Dr. Charles "Pat" Davis, MD, PhD, is a board certified Emergency Medicine doctor who currently practices as a consultant and staff member for hospitals. He has a PhD in Microbiology (UT at Austin), and the MD (Univ. Texas Medical Branch, Galveston). He is a Clinical Professor (retired) in the Division of Emergency Medicine, UT Health Science Center at San Antonio, and has been the Chief of Emergency Medicine at UT Medical Branch and at UTHSCSA with over 250 publications.
Melissa Conrad Stöppler, MD, is a U.S. board-certified Anatomic Pathologist with subspecialty training in the fields of Experimental and Molecular Pathology. Dr. Stöppler's educational background includes a BA with Highest Distinction from the University of Virginia and an MD from the University of North Carolina. She completed residency training in Anatomic Pathology at Georgetown University followed by subspecialty fellowship training in molecular diagnostics and experimental pathology.
Influenza (flu) vaccines are nasal sprays or injections currently composed
either of live flu viruses that have been attenuated (rendered much less able to
cause infection) or killed viruses (unable to replicate) that, when administered
to individuals, generate an immune response that will be strong enough to
protect that individual from developing influenza disease. The design of the
vaccine depends on how it is usually administered; the live attenuated vaccine
is usually administered by a nasal spray, while the killed virus is usually
administered by an intramuscular injection (shot), usually into the deltoid
(arm) muscle; there is a vaccine also available for intradermal injection. People cannot get the flu from the injected vaccine because the vaccine contains no live virus. However, nasal sprays use attenuated viruses (meaning that the viruses are live but cannot effectively cause disease) that, in some people (immunodepressed) may cause mild flu-like symptoms.
Flu vaccines can be quite different based on the viral type(s) used to make
the vaccine. For example, seasonal vaccines usually are made up of a combination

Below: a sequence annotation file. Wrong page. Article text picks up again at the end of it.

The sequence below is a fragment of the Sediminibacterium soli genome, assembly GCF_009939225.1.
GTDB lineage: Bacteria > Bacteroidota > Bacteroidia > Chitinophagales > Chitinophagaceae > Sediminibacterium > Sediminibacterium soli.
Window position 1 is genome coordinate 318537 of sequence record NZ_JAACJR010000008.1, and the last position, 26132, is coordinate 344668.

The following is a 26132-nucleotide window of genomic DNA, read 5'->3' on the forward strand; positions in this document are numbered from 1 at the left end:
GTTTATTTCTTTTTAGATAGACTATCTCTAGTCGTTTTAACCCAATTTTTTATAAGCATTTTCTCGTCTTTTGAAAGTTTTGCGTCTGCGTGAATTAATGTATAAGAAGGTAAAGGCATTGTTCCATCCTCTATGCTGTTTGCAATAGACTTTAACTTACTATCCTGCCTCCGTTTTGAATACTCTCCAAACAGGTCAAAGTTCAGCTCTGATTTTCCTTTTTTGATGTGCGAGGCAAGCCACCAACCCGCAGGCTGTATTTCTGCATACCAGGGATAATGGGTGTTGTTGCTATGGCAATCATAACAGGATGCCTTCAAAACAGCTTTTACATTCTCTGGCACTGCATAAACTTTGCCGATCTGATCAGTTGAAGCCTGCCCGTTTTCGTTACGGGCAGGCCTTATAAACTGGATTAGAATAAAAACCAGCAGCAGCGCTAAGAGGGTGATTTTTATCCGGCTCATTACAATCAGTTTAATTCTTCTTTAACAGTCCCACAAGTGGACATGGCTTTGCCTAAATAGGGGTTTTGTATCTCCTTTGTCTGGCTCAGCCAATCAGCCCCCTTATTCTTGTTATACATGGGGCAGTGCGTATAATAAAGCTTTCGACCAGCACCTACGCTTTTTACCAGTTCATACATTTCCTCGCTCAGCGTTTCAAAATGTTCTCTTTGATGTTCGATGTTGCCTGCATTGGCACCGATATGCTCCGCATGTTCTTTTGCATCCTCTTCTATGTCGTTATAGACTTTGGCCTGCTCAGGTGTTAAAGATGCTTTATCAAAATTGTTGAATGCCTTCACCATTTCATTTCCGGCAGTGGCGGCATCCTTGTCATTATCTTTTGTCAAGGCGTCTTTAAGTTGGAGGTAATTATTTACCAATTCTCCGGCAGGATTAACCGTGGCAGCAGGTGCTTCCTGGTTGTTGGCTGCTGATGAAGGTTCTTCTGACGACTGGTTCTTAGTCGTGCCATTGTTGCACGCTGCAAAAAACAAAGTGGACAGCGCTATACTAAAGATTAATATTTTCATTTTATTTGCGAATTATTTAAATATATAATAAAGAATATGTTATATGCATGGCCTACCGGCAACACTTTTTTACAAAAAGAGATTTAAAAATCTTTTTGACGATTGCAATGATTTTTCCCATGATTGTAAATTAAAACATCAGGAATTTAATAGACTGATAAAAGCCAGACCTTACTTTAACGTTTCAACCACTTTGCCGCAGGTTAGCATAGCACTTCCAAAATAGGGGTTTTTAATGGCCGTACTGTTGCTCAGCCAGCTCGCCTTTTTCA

of three different influenza viruses (flu strains that differ in some of
their surface antigens) that experts choose because the strains represent the
most likely viruses to emerge in an upcoming flu season. Pandemic vaccines
differ from seasonal vaccines in several ways. First, the vaccines are usually
made from new flu virus, not detected in previous flu seasons by flu experts and
not included in the seasonal flu vaccines. These flu viruses are usually so new that
they are not easily recognized by most human immune systems and quickly spread
globally. Pandemic flu vaccines contain only a single strain of the
pandemic virus (for example, H1N1 virus) instead of the usual three (trivalent)
flu types used in a seasonal vaccine mixture.
Seasonal vaccines are synthesized and distributed before the start of flu
season (designated as Oct. 4, each year) while pandemic vaccines, unfortunately, have to be
synthesized and distributed only after the pandemic virus has been identified
and started its global spread.
Currently, all commercially available flu vaccines are made from viruses cultivated in chicken eggs and then collected, purified, tested for safety and efficacy, and once approved, distributed to care providers. This process usually takes about six months to accomplish, which gives a pandemic flu virus a long time to circulate and infect populations before a vaccine can be developed. However, future vaccines may be synthesized differently as current techniques are time-consuming, expensive, and yield vaccines that usually protect against only those viral strains present in the vaccine; the protection does not extend to the wide spectrum of flu virus strains. This limited protection is the reason that new flu vaccines are developed each year.